Another absolutely bonkers match followed, as Guerrillas of Destiny, The Briscoes, Villain Enterprises, and Evil & Sanada basically tried to murder each other for the IWGP and ROH Tag Titles.  This was also nonstop high spots, the most appalling of which was PCO (My brain is still broken that this is Carl Oullette) taking a powerbomb over the top rope TO THE FLOOR, and then sitting right up.  This man is obviously a psychotic.  That spot followed him doing a top rop swanton on Mark Briscoe, on the ring apron.  Just nuts.  Tama and Tanga hit a double powerbomb on Brody King to become double champions.  One helluva car wreck match.  ***1/2

Enzo & Cass had a worked, off-camera scuffle with Bully Ray to mark their ROH debut.  Imagine the company that brought us Danielson-McGuinness, Joe-Punk, and Steen-Elgin choosing to sign Enzo and fucking Cass.  Jeezus this place has gone to hell....

The hits continued with a measured but enjoyable RPW Title defense, as Zack Sabre Jr. delivered another submission clinic against Hiroshi Tanahashi.  These two have certainly had better matches, but this was well-worked and the crowd was pretty into it.  Tana teased finally reviving the Hi-Fly Flow but never got to hit it, and Zack worked different limbs throughout the match as usual, eventually locking in an arm hold for the tapout win.  Nothing amazing but a good change of pace from the previous two action sequence matches.  ***1/4

Ibushi-Naito once again stole the show, with a 20-minute work of art that had just a few too many sicko spots for comfort.  I'm shocked either of them could walk after this.  They hit each other with everything they could think of - Ibushi landed a brutal inside-out suplex, Naito hit a cradle piledriver that looked like it killed Ibushi, Ibushi hit multiple Boma Ye knees in tribute to one of his heroes, Naito hit Destino, which Ibushi kicked out of.  Ibushi finally hit the Last Ride followed by the Kamagoye to win his first Intercontinental Championship.  This wasn't quite at the level of Ibushi-Nakamura, but goddamn was it great.  I'd say this and Cole-Gargano were the two matches of the weekend.  Very excited to see Ibushi win the company's number-two belt.  ****1/2

The one good ROH-only match of the night was next, as Jay Lethal defended the company's top title against Matt Taven and Marty Scurll in a Ladder Match.  Lots of good, innovative ladder spots, plenty of heat on Matt Taven, and a pretty strong finish.  This had all the necessary ingredients you'd want in a big ladder match, not the least of which was the venue, where 25 years earlier HBK-Razor created the prototype for the gimmick.  My gripe about this match was its length; 29 minutes was simply excessive when 23 would've done.  But this was very fun overall.  Toward the end of the match Taven retrieved his special extra-tall purple ladder, knocked Scurll out of the ring from it, and knocked Lethal through a bridged ladder before capturing the title.  A very good semi-main event that was unfortunately outclassed by other bouts.  ***3/4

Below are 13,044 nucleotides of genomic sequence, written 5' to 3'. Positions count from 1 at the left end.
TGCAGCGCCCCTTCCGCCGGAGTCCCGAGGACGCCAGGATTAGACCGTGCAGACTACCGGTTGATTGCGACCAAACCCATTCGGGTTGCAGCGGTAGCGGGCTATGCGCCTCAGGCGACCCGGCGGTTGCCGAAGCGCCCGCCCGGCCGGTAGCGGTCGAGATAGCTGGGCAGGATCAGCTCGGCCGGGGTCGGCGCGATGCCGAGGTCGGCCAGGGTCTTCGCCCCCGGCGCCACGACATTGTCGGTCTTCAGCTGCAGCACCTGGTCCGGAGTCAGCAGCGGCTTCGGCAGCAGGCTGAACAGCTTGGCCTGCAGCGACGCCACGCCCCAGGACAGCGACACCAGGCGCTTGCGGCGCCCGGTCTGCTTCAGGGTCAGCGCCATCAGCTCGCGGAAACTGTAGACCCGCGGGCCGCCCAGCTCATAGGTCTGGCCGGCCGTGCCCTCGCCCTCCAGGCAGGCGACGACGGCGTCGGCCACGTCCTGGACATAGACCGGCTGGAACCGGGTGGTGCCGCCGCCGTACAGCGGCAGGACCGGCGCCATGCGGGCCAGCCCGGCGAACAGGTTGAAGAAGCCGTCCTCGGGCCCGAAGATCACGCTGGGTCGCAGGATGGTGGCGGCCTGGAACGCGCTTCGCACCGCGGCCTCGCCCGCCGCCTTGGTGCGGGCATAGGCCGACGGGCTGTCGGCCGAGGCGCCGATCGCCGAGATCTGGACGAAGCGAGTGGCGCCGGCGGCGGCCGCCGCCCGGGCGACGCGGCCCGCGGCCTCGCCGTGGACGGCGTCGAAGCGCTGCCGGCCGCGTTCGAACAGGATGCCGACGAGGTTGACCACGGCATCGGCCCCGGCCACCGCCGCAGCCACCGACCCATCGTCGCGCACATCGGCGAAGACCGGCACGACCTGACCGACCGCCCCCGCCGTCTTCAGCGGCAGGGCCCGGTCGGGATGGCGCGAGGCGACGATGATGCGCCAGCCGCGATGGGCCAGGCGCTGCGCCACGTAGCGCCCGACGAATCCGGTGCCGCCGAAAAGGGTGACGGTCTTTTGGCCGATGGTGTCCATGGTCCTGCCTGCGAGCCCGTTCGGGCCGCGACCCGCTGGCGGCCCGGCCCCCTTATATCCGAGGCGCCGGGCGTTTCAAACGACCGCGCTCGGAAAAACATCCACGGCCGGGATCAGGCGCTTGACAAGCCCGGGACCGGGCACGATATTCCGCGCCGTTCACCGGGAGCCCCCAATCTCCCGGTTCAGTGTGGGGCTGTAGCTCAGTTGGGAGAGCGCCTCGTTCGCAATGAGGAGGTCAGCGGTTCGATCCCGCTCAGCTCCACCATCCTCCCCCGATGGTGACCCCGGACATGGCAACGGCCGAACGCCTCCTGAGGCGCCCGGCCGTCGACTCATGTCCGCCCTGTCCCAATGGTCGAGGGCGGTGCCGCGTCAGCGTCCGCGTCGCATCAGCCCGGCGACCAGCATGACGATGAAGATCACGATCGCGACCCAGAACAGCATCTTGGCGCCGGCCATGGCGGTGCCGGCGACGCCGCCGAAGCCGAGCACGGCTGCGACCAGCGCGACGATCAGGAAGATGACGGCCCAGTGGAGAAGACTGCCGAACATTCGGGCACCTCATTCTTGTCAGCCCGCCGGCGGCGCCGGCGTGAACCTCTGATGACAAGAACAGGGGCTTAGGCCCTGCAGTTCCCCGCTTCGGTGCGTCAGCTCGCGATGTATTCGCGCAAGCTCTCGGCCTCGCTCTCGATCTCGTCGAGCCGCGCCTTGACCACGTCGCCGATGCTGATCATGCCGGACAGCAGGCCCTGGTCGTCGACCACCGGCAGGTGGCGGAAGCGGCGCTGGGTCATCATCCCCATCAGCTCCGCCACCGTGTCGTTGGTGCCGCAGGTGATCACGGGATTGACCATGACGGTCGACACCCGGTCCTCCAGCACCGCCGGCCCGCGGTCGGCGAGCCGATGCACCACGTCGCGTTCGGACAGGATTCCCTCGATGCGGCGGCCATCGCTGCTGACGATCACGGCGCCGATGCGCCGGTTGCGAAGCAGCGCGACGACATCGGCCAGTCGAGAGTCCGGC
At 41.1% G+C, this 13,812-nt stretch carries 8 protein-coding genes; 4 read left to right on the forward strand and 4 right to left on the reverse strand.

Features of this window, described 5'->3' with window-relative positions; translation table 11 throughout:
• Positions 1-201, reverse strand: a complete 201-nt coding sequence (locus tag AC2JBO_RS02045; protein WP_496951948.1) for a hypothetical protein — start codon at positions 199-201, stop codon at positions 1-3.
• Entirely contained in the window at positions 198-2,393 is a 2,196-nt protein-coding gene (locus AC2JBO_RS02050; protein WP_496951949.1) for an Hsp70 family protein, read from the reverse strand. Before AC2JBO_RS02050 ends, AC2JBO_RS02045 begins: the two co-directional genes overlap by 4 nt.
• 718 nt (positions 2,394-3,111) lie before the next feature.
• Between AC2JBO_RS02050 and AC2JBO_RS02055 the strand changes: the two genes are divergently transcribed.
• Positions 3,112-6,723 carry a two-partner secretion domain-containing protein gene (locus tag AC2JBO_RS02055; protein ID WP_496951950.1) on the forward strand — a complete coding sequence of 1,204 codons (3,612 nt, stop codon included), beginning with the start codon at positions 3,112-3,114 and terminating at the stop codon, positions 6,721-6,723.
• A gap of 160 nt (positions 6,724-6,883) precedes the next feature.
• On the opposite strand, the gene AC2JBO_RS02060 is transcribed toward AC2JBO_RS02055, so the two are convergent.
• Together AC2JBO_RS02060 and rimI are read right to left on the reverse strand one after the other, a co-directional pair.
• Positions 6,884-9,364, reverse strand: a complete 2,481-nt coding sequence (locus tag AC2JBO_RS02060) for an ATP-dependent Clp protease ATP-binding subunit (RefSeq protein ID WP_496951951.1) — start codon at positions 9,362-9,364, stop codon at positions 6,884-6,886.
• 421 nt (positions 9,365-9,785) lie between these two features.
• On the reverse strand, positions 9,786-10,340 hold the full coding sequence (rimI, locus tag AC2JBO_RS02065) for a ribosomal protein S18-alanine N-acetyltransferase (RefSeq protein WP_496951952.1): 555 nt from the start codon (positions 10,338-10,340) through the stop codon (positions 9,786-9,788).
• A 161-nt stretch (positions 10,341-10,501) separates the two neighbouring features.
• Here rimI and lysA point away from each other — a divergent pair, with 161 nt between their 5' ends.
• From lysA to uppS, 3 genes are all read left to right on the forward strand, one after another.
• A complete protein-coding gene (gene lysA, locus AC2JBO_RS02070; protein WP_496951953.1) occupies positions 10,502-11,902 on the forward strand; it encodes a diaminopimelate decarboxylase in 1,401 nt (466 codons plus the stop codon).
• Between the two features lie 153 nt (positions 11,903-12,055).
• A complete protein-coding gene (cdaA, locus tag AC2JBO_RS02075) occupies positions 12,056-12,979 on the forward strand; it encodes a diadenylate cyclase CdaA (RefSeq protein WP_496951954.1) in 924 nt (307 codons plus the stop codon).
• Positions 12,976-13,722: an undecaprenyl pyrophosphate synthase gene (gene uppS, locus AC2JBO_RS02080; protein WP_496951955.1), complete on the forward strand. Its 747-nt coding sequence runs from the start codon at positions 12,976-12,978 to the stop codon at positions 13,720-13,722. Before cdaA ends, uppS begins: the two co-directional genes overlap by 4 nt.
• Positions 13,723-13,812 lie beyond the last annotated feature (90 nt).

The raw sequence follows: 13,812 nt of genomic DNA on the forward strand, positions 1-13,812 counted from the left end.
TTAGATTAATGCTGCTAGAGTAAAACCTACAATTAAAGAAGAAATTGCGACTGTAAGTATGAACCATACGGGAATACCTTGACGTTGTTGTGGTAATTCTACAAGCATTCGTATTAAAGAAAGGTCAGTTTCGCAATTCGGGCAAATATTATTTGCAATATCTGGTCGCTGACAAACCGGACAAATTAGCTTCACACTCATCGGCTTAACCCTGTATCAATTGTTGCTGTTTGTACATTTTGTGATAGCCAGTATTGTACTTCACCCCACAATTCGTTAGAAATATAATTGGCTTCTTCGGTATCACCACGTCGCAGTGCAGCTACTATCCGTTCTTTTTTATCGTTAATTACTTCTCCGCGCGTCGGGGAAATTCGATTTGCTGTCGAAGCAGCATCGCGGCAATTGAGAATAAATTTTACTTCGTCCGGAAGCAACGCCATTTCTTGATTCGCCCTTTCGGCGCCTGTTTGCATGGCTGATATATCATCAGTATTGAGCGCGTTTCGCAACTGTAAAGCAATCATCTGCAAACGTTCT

The main event was the culmination of the months-long Okada-Jay White feud.  The young upstart champion with a 2-0 record against his former mentor would defend his IWGP Title on an epic stage.  Like most long-form NJPW main events, this started out methodical but built and built as the match went on, climaxing with an incredible finishing sequence.  White continues to grow as a main event talent, and this may be his defining match at this point.  The crowd ate up his dickish antics and adored moments like Okada's cross-body on White and Gedo.  Toward the end Okada hit the Rainmaker but White kicked out, a badge of honor reserved for very few Okada opponents.  White did hit the Blade Runner but was too exhausted to follow up with a cover, thus preserving his finish as fatal.  Okada hit two dropkicks, multiple tombstones, and capped off his return to glory with a pair of Rainmakers to win his fifth IWGP Title (newly minted I might add, and it's fucking GORGEOUS).  While not among Okada's greatest matches, this was nonetheless the best Okada-White match so far and an excellent main event for this show.  Okada is a force of nature.  ****1/2

So like I said before, as a New Japan PPV this show was fantastic, with six very different matches that all delivered in some way.  As an ROH show this was not good, with one very good main event but nothing much else to show for it aside from ROH talent contributing to some of the interpromotional matchups.  New Japan is insane if they don't seek a partnership with AEW.  All Elite simply has too much great talent, and from what we're hearing a great TV deal on the table, for NJPW to not get something going with them.  If ROH insists on New Japan working exclusively with them, they'd better rebuild in a hurry; ROH's booking on this show was not worthy of a company that once delivered the best in-ring action out there.  This was a really freakin' good show, largely in spite of ROH's involvement, not because of it.

Best Match: Tetsuya Naito vs. Kota Ibushi
Worst Match: I guess the Rush-Castle squash
What I'd Change: Cut the Street Fight to ten minutes and give five more to the opener.  Cut the Ladder match by five minutes and give that to the Jrs.  I know this was supposed to be a 50-50 show between the two companies but if you honestly think ROH brought as much to the table here as New Japan I dunno what to tell you.
Most Disappointing Match: I had higher hopes for a Bully-Juice street fight.
Most Pleasant Surprise: The 4-way tag match was insane.
Overall Rating: 8.5/10

Thanks for reading - join us on Twitter, MeWe, Facebook and YouTube!

No comments:

Post a Comment